I'm pretty sure I now hold the world record for most 2-in-1 Windows 10 PCs owned by a single
Our story begins where it ended two weeks ago: I'd run into problems with a Lenovo Yoga 3 14 and made arrangements to return it. Then I bought an HP Spectre x360, found it had the same problem (an unnecessary Realtek startup item), solved it on both machines, returned the Yoga, and ended here:
After all these years, though, I'm still not ready to declare the 2-in-1 category ready for prime time. The shotgun marriage of conventional and touch interfaces is still awkwardly consummated -- and drivers struggle to keep up with the evolution of hardware. Maybe the Surface Book will finally show the way. Meanwhile I'll use the Spectre x360 with Windows 10, which, despite flaws, is a sweet combination. But the smug superiority I was planning to unleash on my hipster Mac friends will have to wait.
That was an understatement. A few days after writing that column, the HP's touchscreen became partly unresponsive. I took Spectre No. 1 back to Best Buy and exchanged it for Spectre No. 2. A week later its audio went glitchy. Thus, I exchanged Spectre No. 2 for Spectre No. 3, which works beautifully so far.
At this point you have to ask two questions. First, has HP's quality control gone south? Honestly, I don't know. It's tempting to conclude it has. But maybe I've simply been crazy unlucky.
Second, what in the world was I thinking? My last post provoked this response on Twitter:
@judell for want of flip screen you WASTE your life chasing down same nonsense since 1990s. Get a MacBook and stop wasting your life.
It's a fair point. Honestly, though, I quit caring about tribal loyalty to vendors a long time ago. A computer is simply a tool I use to do my job. But I use it a lot, and I care intensely about its capabilities. The PC I've always wanted, and now have, is fast, light, and beautifully designed. It has a real keyboard, a folding touchscreen, and an OS that can make effective use of touch. Until the Surface Book shows up, the HP Spectre is really the only game in town.
The touch experience, as I mentioned last time, isn't fully baked yet in Windows 10, but it's compelling even in its current incarnation. When I was setting up this machine, for example, I did most of what needed to be done -- turning off the Windows 10 spyware, adjusting system settings, downloading, installing, and configuring my standard suite of applications -- using the touchscreen. That wasn't merely a stunt. A touchscreen is a more natural interface than a touchpad or a mouse.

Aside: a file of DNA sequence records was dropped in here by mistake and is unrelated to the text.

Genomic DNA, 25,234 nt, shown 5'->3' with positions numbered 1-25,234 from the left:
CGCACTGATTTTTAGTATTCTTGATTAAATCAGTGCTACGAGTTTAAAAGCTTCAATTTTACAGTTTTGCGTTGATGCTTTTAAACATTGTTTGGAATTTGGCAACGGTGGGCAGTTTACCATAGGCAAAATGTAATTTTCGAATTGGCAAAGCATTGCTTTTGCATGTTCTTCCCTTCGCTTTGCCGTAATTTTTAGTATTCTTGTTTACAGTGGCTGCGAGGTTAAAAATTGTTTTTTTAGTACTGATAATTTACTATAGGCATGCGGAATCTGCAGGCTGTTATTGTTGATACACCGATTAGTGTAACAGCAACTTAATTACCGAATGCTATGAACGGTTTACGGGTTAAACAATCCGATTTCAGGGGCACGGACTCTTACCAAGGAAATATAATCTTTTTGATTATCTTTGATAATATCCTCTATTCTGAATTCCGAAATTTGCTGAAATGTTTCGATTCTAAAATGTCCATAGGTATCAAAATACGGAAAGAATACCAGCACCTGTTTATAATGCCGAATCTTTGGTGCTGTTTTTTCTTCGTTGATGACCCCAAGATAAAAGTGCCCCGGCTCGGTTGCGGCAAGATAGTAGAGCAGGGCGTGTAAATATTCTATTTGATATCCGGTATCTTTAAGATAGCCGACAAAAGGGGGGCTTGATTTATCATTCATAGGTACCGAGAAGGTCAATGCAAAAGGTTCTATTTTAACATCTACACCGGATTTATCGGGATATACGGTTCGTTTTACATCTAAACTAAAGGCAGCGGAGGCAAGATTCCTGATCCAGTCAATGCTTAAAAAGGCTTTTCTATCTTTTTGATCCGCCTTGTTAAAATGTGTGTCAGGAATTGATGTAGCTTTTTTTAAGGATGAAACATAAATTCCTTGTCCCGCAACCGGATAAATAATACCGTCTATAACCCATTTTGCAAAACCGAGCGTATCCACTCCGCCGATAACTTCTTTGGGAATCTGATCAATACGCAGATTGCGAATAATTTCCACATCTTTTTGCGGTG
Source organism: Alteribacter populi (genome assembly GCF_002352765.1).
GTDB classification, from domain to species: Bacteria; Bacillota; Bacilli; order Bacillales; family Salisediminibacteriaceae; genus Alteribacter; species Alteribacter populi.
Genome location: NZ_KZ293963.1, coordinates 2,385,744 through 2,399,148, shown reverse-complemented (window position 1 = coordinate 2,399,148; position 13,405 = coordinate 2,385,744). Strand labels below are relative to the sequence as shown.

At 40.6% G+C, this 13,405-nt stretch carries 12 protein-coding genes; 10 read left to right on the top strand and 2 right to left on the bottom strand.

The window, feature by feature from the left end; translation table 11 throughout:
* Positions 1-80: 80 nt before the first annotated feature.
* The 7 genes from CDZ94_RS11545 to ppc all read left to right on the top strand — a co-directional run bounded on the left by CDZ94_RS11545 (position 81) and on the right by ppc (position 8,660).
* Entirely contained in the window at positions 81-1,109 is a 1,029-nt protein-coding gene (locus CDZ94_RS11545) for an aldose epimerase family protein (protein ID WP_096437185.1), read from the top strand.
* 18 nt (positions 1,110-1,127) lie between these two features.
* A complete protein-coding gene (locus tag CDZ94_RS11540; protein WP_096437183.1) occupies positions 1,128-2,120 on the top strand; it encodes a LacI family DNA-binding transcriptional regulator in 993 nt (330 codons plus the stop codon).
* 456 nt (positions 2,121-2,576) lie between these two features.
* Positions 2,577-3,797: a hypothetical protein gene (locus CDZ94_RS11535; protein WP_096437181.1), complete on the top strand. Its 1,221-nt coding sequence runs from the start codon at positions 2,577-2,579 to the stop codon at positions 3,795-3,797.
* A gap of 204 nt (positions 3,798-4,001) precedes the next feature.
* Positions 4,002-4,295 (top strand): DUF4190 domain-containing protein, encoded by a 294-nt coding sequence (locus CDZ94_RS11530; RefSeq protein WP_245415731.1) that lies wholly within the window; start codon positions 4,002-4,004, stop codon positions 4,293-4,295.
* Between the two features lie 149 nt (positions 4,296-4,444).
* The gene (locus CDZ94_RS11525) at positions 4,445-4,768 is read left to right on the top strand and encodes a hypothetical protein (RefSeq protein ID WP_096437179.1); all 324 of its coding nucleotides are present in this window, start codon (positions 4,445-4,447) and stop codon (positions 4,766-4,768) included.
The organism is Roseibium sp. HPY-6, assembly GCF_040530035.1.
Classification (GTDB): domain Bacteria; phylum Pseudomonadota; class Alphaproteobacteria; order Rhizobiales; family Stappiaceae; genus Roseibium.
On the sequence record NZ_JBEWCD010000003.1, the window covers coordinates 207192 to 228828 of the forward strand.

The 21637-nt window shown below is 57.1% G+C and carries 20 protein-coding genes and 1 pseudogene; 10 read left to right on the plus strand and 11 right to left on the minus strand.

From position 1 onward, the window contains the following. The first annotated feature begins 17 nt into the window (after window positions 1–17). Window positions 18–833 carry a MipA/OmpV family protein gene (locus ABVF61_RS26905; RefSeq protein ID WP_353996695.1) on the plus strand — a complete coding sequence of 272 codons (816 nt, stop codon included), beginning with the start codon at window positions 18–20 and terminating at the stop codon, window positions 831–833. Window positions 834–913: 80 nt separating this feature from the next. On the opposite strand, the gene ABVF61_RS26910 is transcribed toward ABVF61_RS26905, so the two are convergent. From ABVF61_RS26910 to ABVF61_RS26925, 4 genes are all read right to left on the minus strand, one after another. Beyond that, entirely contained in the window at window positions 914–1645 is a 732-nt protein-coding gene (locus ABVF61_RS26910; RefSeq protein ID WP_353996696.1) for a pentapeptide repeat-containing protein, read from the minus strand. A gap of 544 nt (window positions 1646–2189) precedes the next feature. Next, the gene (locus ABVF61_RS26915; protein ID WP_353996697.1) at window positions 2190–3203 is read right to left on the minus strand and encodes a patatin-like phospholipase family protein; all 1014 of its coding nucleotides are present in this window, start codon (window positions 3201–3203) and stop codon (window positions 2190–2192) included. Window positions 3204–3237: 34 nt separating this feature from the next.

The 360-degree hinge is another huge benefit. When the laptop is docked to my big monitor, I fold the keyboard under and behind the screen, which brings the screen within reach of my left hand. When showing my screen to others I flip over the machine and make it into a tent. When reading on the sofa I alternate between two modes. In full tablet mode, it's a flat device I hold vertically. In what I call book mode it's open to a 45-degree angle, which sounds odd but is comfortable to hold. Either way, I swipe with my thumb to scroll, and it's like reading on a book-sized smartphone.
Given the problems I've described, I likely won't win many converts. That's OK. In my quest for a long-imagined set of capabilities I've invested more time and effort than a reasonable person would. If you'd rather wait for Apple to catch up, that's probably smart.
But until an Apple product arrives, there's a window of opportunity for Microsoft to change minds about Windows 10. How? I have a wild idea.
In order to explain, I have to take you back to the second O'Reilly P2P conference in November 2001. OS X 10.0 had shipped that March. Eight months later, at the conference, I saw a remarkable sight: alpha geeks carrying around MacBooks with open screens where Terminal windows were running ssh. A year earlier these folks had been running Linux on their laptops. But the beauty of the Mac hardware coupled with a Unix substrate was irresistible to them. While I can't prove it, I believe the choice those alpha geeks made influenced the tech mainstream, which in turn influenced the civilian mainstream.
Here's the wild idea: Build a real Unix subsystem into Windows 10, ensure that any open source project will build cleanly on a vanilla Windows box, and round up some alpha geeks to walk around at OSCON 2016 showing off those capabilities. How's that for a guerrilla marketing strategy?